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Removable Animal Markings

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In fiction, an animal's natural markings, such as a tiger's stripes or a leopard's spots, are often depicted as being removable. They can either be pulled off or washed off like paint, yet the rest of their fur stays the same.

In Real Life, these markings are part of their bodies and can't be removed any more than the rest of their fur or feathers can. note 

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Sister Trope to Removable Shell.


Examples

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    Comics 
  • There is a Garfield strip where one of his stripes comes off while Jon is bathing him.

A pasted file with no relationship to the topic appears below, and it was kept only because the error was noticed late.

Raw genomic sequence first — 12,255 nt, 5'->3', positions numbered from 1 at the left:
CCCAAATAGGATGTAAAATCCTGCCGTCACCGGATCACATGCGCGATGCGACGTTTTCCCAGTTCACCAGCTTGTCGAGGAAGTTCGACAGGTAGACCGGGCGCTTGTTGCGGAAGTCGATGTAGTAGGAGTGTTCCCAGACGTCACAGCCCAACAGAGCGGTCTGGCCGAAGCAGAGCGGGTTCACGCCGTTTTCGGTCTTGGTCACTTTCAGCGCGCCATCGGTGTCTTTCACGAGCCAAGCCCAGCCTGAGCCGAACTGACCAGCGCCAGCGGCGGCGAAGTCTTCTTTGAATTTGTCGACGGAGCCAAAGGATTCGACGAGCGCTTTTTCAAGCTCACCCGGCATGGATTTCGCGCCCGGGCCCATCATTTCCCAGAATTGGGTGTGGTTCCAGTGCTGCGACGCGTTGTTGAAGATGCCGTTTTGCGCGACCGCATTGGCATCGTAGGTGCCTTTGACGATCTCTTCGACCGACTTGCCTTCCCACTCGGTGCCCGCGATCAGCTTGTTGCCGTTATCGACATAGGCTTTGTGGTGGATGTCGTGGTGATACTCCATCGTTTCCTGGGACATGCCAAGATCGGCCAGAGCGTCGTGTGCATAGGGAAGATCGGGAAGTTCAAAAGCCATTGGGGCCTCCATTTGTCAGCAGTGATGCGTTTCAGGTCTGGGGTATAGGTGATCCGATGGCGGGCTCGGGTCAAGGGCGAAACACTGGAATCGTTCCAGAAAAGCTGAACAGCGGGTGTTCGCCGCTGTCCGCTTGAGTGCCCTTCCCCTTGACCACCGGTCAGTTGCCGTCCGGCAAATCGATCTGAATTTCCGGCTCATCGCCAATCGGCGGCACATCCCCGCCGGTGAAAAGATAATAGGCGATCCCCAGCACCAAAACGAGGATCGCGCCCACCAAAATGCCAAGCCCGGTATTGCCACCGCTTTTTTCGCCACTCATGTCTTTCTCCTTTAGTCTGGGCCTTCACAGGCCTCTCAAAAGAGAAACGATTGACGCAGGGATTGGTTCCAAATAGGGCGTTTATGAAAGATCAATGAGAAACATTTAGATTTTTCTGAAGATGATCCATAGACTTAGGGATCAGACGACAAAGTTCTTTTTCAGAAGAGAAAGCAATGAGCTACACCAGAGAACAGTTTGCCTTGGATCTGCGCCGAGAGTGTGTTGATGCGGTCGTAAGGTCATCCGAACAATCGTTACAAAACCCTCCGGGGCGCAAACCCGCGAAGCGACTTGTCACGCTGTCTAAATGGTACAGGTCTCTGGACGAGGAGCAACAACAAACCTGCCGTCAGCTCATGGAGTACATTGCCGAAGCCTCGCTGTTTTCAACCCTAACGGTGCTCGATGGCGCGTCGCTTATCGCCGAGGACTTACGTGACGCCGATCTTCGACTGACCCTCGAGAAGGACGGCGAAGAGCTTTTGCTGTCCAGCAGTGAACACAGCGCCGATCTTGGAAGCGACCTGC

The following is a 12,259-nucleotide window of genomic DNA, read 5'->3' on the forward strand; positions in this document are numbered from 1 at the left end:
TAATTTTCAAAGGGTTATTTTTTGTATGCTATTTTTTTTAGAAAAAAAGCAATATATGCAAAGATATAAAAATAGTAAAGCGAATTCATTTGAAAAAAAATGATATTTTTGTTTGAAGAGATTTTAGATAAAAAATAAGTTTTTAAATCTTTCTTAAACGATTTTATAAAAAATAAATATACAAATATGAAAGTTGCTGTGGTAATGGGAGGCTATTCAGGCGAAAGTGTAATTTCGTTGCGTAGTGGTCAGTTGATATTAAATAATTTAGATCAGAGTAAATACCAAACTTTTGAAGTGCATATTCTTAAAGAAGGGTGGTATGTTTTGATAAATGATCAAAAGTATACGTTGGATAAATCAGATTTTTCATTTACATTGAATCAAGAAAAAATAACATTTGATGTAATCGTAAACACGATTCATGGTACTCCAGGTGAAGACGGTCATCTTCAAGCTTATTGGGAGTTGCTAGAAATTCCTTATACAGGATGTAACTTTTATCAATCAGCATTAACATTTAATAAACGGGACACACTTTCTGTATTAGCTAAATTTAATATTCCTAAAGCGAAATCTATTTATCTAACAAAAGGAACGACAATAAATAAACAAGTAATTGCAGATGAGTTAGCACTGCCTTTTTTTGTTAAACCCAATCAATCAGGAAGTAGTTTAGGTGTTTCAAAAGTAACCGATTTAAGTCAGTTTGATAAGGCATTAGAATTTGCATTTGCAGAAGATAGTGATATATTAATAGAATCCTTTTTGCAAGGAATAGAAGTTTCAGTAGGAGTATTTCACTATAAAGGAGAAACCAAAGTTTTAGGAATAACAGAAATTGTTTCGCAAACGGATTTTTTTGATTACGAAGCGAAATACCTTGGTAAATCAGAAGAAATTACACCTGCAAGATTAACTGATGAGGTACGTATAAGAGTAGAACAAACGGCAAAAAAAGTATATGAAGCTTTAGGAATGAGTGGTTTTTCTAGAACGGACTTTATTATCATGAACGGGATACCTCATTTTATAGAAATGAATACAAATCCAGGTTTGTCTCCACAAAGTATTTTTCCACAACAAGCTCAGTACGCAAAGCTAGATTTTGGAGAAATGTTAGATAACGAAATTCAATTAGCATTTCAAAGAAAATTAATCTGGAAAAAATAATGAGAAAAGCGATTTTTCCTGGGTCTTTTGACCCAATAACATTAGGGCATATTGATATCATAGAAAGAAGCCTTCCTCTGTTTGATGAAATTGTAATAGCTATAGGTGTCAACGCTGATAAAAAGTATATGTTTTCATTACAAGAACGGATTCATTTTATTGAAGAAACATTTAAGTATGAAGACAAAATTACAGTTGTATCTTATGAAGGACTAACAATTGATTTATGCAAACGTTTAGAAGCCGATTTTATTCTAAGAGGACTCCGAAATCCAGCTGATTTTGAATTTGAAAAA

Film 

    Literature 
  • The children's book Put Me in the Zoo features a leopard with colorful spots that are removable. In fact, he does many tricks with them, like putting them on other things and changing their color.
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    Puppet Shows 
  • Downplayed in Sesame Street with Abby Cadabby's freckles. They're mostly normal, but in one episode, she gets a disease that makes them fall off.

    Video Games 
  • Downplayed with Mabari warpaints in Dragon Age: Origins: your Mabari warhound can equip different warpaints, changing patterns on its back. This does not just change the aesthetics, but gives it different stat boosts.

    Western Animation 

    Real Life 
  • Deer are born with spots, but lose them upon reaching maturity.
  • From Wikipedia's article on tigers:
    A tiger's coat pattern is still visible when it is shaved. This is not due to skin pigmentation, but to the stubble and hair follicles embedded in the skin, similar to human beards (colloquially five o'clock shadow), and is in common with other big cats.
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